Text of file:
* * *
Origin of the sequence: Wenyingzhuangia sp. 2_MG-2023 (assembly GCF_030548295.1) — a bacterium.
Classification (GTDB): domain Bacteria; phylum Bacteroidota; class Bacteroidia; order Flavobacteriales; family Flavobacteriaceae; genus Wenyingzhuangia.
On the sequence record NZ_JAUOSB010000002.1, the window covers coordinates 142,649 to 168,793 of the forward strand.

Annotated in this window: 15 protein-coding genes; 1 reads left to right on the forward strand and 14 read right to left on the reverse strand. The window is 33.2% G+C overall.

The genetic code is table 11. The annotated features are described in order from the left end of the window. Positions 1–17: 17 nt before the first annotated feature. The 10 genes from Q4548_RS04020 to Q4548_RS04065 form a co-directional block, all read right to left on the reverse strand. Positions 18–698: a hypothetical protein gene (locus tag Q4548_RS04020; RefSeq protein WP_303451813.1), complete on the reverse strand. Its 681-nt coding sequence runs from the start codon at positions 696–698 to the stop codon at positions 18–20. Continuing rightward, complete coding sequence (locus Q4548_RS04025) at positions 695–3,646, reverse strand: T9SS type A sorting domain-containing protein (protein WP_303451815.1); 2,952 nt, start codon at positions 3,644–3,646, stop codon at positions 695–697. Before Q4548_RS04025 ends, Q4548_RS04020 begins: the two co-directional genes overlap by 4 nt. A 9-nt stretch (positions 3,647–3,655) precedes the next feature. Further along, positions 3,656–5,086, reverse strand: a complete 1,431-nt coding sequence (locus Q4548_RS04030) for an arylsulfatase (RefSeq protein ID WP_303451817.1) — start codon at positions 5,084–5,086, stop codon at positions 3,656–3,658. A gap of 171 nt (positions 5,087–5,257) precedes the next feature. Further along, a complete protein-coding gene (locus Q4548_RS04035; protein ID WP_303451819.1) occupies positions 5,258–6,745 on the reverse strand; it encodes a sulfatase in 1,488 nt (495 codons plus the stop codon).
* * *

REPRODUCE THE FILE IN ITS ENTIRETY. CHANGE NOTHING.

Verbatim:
Origin of the sequence: Wenyingzhuangia sp. 2_MG-2023 (assembly GCF_030548295.1) — a bacterium.
Classification (GTDB): domain Bacteria; phylum Bacteroidota; class Bacteroidia; order Flavobacteriales; family Flavobacteriaceae; genus Wenyingzhuangia.
On the sequence record NZ_JAUOSB010000002.1, the window covers coordinates 142,649 to 168,793 of the forward strand.

Annotated in this window: 15 protein-coding genes; 1 reads left to right on the forward strand and 14 read right to left on the reverse strand. The window is 33.2% G+C overall.

The genetic code is table 11. The annotated features are described in order from the left end of the window. Positions 1–17: 17 nt before the first annotated feature. The 10 genes from Q4548_RS04020 to Q4548_RS04065 form a co-directional block, all read right to left on the reverse strand. Positions 18–698: a hypothetical protein gene (locus tag Q4548_RS04020; RefSeq protein WP_303451813.1), complete on the reverse strand. Its 681-nt coding sequence runs from the start codon at positions 696–698 to the stop codon at positions 18–20. Continuing rightward, complete coding sequence (locus Q4548_RS04025) at positions 695–3,646, reverse strand: T9SS type A sorting domain-containing protein (protein WP_303451815.1); 2,952 nt, start codon at positions 3,644–3,646, stop codon at positions 695–697. Before Q4548_RS04025 ends, Q4548_RS04020 begins: the two co-directional genes overlap by 4 nt. A 9-nt stretch (positions 3,647–3,655) precedes the next feature. Further along, positions 3,656–5,086, reverse strand: a complete 1,431-nt coding sequence (locus Q4548_RS04030) for an arylsulfatase (RefSeq protein ID WP_303451817.1) — start codon at positions 5,084–5,086, stop codon at positions 3,656–3,658. A gap of 171 nt (positions 5,087–5,257) precedes the next feature. Further along, a complete protein-coding gene (locus Q4548_RS04035; protein ID WP_303451819.1) occupies positions 5,258–6,745 on the reverse strand; it encodes a sulfatase in 1,488 nt (495 codons plus the stop codon).